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June 1st, 2015:

Tobacco companies ordered to pay $15B in damages

Quebec Superior Court rules against 3 tobacco companies in historic class-action lawsuit

Three tobacco companies have been ordered to pay $15 billion in damages after losing a historic court case.

Judge Brian Riordan on Monday ruled in favour of two groups representing Quebec smokers, ordering Imperial Tobacco, Rothmans Benson & Hedges and JTI-MacDonald to pay for punitive and moral damages.

“It’s a big day for victims of tobacco, who have been waiting for about 17 years for this decision. It was a long process — but arrived at the destination and it’s a big victory,” said Mario Bujold, executive director of the Quebec Council on Tobacco and Health.

The legal proceedings began in March 2012, 13 years after two class-action lawsuits were initiated by groups comprising about one million people. The lawsuits, which sought $27 billion in damages, were heard together in what was touted as the biggest civil case in Canadian history.

One suit, known as the Blais File, involves individuals who became seriously ill from smoking. The other, the Létourneau File, was launched by a group whose members say they are unable to quit smoking.

The groups alleged the companies:

Failed to properly warn their customers about the dangers of smoking.
Underestimated evidence relating to the harmful effects of tobacco.
Engaged in unscrupulous marketing.
Destroyed documents.
Payment distribution

The plaintiffs with cancer who began smoking before January 1976 will get $100,000 each. Those who first lit up after that date are entitled to $90,000.

Those with emphysema will receive $30,000 in moral damages if they began smoking before Jan. 1, 1976, and $24,000 if they started smoking after that date.

For the almost one million Quebec smokers who were unable to quit, the breakdown comes out to about $130 per person.

“I am so relieved with what has happened,” Lise Blais, whose husband Jean-Yves Blais initiated one of the lawsuits, told a crowd at a news conference.

“Did you stop to think what a cigarette is? It destroys you — your health is totally destroyed,” she said, holding up two photos of her late husband, who died in the summer of 2012 from lung cancer at the age of 68.

“He would be very happy. He is a winner. He likes to win — the same as I do,” Blais said. “Seventeen years is long, but I had my hope that we were going to win — and we did,” Blais said.

Bruce Johnston, a lawyer for the plaintiffs, said tobacco companies “lied for 50 years.”

“They lied to everyone … but they didn’t just lie. They colluded to lie,” he said.

Tobacco companies will appeal

JTI-Macdonald Corp. issued a statement minutes after the 4 p.m. ET ruling came down, saying it will appeal the judgment.

“The company strongly believes that the evidence presented at trial does not justify the court’s conclusions,” the statement said.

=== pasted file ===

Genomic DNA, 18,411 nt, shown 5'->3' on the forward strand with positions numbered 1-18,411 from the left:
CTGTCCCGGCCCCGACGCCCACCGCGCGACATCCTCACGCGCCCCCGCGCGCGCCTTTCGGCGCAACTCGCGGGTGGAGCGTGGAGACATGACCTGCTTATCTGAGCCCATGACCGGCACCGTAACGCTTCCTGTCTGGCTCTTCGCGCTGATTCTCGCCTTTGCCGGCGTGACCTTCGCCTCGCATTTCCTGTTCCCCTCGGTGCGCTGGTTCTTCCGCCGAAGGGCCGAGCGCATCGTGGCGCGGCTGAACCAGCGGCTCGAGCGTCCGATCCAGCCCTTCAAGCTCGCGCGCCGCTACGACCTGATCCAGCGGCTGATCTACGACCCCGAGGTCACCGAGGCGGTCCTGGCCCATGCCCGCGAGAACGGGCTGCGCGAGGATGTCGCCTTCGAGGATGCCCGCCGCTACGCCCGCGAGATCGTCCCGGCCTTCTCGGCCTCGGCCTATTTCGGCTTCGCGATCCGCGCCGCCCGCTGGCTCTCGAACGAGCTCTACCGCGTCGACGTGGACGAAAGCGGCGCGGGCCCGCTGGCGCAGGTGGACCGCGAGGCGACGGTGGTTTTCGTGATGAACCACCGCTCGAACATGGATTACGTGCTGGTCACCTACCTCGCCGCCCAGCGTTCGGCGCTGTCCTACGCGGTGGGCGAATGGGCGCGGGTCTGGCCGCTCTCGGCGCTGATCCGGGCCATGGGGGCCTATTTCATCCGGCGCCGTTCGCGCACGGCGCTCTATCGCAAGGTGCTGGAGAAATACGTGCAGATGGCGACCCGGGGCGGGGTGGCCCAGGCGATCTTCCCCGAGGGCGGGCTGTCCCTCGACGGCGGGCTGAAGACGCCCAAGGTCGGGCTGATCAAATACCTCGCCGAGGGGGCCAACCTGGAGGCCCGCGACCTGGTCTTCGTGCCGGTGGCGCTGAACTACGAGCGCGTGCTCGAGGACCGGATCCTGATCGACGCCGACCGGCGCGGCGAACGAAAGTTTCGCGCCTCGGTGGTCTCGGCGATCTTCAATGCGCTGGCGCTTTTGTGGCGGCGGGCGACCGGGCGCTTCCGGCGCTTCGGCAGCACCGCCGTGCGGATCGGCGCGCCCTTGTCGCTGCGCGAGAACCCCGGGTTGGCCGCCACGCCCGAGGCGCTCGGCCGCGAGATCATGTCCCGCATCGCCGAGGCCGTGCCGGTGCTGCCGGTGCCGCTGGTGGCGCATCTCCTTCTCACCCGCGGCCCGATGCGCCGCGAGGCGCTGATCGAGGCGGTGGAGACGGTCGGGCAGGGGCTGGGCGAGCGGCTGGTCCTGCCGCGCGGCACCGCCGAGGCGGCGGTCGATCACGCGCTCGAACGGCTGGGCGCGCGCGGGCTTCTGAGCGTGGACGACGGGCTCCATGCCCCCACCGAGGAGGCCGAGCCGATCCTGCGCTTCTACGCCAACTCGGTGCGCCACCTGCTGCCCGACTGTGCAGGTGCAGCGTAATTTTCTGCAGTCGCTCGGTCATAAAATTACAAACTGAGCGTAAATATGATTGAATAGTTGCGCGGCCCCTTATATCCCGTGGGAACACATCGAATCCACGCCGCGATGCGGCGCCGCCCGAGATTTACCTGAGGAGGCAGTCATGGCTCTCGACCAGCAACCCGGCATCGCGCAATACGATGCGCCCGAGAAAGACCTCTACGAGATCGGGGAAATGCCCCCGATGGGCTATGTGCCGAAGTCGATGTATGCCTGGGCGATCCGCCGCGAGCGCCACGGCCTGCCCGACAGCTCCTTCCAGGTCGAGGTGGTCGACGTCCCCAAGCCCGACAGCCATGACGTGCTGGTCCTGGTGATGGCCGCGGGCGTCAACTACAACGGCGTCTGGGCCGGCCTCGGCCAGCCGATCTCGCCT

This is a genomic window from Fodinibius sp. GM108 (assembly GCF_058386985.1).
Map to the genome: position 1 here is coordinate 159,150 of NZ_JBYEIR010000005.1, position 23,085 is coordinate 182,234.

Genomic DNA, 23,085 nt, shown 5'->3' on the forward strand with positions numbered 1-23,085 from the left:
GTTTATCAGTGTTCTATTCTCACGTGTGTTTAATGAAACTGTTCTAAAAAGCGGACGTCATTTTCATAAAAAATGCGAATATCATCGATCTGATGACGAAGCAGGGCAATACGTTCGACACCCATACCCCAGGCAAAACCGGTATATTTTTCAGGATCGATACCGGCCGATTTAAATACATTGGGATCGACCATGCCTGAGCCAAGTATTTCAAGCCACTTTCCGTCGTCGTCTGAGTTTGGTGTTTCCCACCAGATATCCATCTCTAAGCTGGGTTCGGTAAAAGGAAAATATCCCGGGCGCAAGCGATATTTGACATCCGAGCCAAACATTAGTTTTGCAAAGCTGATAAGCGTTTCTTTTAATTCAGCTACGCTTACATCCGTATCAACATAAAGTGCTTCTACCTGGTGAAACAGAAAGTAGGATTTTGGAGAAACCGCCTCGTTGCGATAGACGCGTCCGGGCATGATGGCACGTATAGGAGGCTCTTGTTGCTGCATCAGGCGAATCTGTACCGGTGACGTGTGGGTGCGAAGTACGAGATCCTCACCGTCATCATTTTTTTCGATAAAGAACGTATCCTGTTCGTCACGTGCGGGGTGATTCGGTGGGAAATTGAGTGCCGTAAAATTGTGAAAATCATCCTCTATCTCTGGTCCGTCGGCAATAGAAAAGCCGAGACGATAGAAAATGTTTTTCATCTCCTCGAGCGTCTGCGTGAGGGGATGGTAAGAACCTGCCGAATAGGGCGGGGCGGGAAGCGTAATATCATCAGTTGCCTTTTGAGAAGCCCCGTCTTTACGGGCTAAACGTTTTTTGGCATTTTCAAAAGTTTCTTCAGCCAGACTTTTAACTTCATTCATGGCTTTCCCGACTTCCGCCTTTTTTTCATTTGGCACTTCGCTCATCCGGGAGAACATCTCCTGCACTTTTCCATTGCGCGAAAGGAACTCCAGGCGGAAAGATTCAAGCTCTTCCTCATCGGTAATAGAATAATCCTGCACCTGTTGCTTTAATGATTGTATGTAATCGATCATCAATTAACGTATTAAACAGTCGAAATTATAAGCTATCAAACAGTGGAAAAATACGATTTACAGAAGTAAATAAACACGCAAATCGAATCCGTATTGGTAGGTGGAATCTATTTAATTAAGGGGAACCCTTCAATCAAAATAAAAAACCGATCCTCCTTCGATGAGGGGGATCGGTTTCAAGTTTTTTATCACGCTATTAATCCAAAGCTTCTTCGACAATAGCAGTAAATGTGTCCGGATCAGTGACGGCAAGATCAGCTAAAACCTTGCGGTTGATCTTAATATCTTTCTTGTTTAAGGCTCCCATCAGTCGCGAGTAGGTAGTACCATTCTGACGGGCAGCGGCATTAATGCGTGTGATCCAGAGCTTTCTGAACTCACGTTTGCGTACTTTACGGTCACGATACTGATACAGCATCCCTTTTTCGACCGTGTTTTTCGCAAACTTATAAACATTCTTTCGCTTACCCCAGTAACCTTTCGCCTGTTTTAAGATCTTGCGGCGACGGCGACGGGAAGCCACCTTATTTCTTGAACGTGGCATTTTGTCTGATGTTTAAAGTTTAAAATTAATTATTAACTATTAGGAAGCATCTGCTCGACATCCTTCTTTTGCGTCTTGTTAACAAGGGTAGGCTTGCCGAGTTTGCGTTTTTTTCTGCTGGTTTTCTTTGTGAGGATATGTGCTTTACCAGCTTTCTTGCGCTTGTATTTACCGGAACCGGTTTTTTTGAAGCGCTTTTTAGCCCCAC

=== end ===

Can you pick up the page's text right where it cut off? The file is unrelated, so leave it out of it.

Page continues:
“Since the 1950s, Canadians have had a very high awareness of the health risks of smoking. That awareness has been reinforced by the health warnings printed on every legal cigarette package for more than 40 years.”

Imperial Tobacco Canada said it was extremely disappointed and will also challenge the ruling.

“Today’s judgment ignores the reality that both adult consumers and governments have known about the risks associated with smoking for decades, and seeks to relieve adult consumers of any responsibility for their actions,” said Tamara Gitto, vice-president of Imperial Tobacco Canada.

“We believe there are strong grounds for appeal and we will continue to defend our rights as a legal company.”

Gitto said a Gallup poll in 1963 confirmed that 96 per cent of Canadians were aware that smoking may cause lung cancer.

“Even though the judge expressly found that the public knew of the material risks associated with smoking for decades, he nonetheless holds Imperial Tobacco Canada and the two other tobacco manufacturers responsible.”

Rothmans Benson & Hedges also announced it will appeal the Quebec Superior Court’s decision.

In spite of an appeal, the judgment says that $1 billion must be paid out.

“The Court orders the provisional execution of the judgment notwithstanding appeal with respect to the initial deposit of one billion dollars of moral damages, plus all punitive damages awarded,” said the 276-page ruling.

World No Tobacco Day: Marching to Big Tobacco’s tune?

Has World No Tobacco Day 2015 – this Sunday – been manipulated by Big Tobacco’s lobbying agenda? Where the tobacco lobby is concerned, it would be naive to think there’s smoke without fire.

One of the dirtier secrets of the international tax world – and yes, the bar is quite high – is the role of tobacco companies in seeking to manipulate policies that might reduce the number of people smoking dying because they consume tobacco.

The main angle taken by the lobby has been to direct attention towards ‘illicit’ tobacco, where customs duties and tax may not have been paid.

Now I care a lot about tax, but even I can see that whether tobacco was taxed before being consumed is barely even a second-order issue, when compared to the question of whether people are dying because of their consumption – which they are, and will continue to do, in their millions.

But the thematic focus of the World Health Organisation’s World No Tobacco Day 2015 is not directly on stopping tobacco consumption, as the name might suggest.